Strengthening Constitutional Self-Government

No Left Turns

The Progress of the War

I wish I knew more than I know about how the war is going. There is too much information coming in to digest, too much detail; and yet it is hardly ever placed in a strategic whole. In part this is due to poor press reports, and in part it is due to poor analysis; there are very few excellent analysts on TV. In short, there isn’t enough good information (oddly!) out there.

But if you are interested in following almost hour-by-hour reports, I recommend that you go to these two sites: The Command Post and The Agonist.

Our government says that all is well. I think this is true because, one, I trust our guys more than I do the press (or our enemies) and two, because from what little real information I have I think all is well. The Turks have not invaded. Israel hasn’t been attacked. The oil fields are secured. Weapons of mass destruction haven’t been used. There are signs that Shiites are beginning to revolt and once they are confident that we will win, they will revolt with gusto. We have taken over most of the country in less than a week. Our lossess are minimal (much less than the first six days of the Gulf War, both men and materiel). We have lost twenty men (eight due to accidents), have killed a few thousand Iraqis, and thousands have deserted, many killing their officers trying to stop them.
Our makeshift military hospitals are treating more Iraqi soldiers and civilians than they are allied troops. Supply convoys have continued to move despite the terrfible sand storm.
Furthermore, we seem to be following an intelligent plan, one that continues to surprise our enemies; all those associated with the plan are saying that we have not yet been surprised by anything that our enemy has done. For those that say that we will run into huge problems because the Fedayeen are stronger than we thought--that they will fight us in the cities and we will take huge lossess that we will not be able to sustain--I say that is not so. Besides, we are killing off the regular army and blowing up their equipment; they can’t be replaced. If we end up fighting them in the cities (as the Brits are already doing in Basra), we will be able to take them with (I hope and pray) only minimal losses. And, we can bring in more troops, if necessary. What can I say about our troops and their courage? Churchill: "What a glory shines on the brave and true!" May God Bless them.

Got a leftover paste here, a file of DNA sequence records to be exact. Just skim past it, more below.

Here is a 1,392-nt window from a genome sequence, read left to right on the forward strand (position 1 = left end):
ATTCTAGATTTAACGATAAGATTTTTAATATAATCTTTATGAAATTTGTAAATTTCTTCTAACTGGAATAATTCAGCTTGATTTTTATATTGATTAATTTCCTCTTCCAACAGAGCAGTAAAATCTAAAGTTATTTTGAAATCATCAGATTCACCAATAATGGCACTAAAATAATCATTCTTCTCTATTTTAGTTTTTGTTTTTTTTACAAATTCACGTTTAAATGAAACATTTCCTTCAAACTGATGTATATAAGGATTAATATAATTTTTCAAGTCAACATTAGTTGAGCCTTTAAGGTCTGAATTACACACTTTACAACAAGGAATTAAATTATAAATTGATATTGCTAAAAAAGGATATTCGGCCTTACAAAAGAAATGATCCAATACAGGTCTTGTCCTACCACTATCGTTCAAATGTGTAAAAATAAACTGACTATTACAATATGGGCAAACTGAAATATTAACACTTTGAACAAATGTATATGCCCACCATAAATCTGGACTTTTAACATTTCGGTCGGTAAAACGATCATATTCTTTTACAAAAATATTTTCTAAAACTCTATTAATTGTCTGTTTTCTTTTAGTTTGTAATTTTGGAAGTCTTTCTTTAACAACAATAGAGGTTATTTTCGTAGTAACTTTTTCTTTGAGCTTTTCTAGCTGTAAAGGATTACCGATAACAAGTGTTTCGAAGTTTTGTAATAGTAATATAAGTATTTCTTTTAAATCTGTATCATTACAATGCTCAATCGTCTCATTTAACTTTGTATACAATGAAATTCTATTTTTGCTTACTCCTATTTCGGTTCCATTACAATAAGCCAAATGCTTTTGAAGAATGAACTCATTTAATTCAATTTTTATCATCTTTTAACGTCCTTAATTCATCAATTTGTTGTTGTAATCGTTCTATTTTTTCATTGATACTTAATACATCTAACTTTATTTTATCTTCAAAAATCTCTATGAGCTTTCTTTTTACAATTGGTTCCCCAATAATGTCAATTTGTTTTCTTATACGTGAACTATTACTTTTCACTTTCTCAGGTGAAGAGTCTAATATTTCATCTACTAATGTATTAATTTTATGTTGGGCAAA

Discussions - 1 Comment

I agree, there is just way too much information to digest. It appears that the first information is generally wrong and then it eventually gets clarified. I suppose it that "fog of war" stuff as well as just plain old war-rumors.

Although I was initially in favor of the reporter embedding experiment, I now have my reservations. The reason is because I think the reporters don’t have a basic understanding of military strategy and tactics (neither do I for that matter) and when the units they are in get into a relatively minor skirmish, to the reporters this might as well be the battle of Stalingrad. To the untrained reporters, there is no perspective or context. I’m not sure what the alternative is and I’m not sure if this will be done again in any future conflicts.

I also find it interesting that warfare now has an element of public relations to it. I guess it is just an extension of propaganda and psychological operations.

Leave a Comment

* denotes a required field
 

No TrackBacks
TrackBack URL: http://nlt.ashbrook.org/movabletype/mt-tb.cgi/1518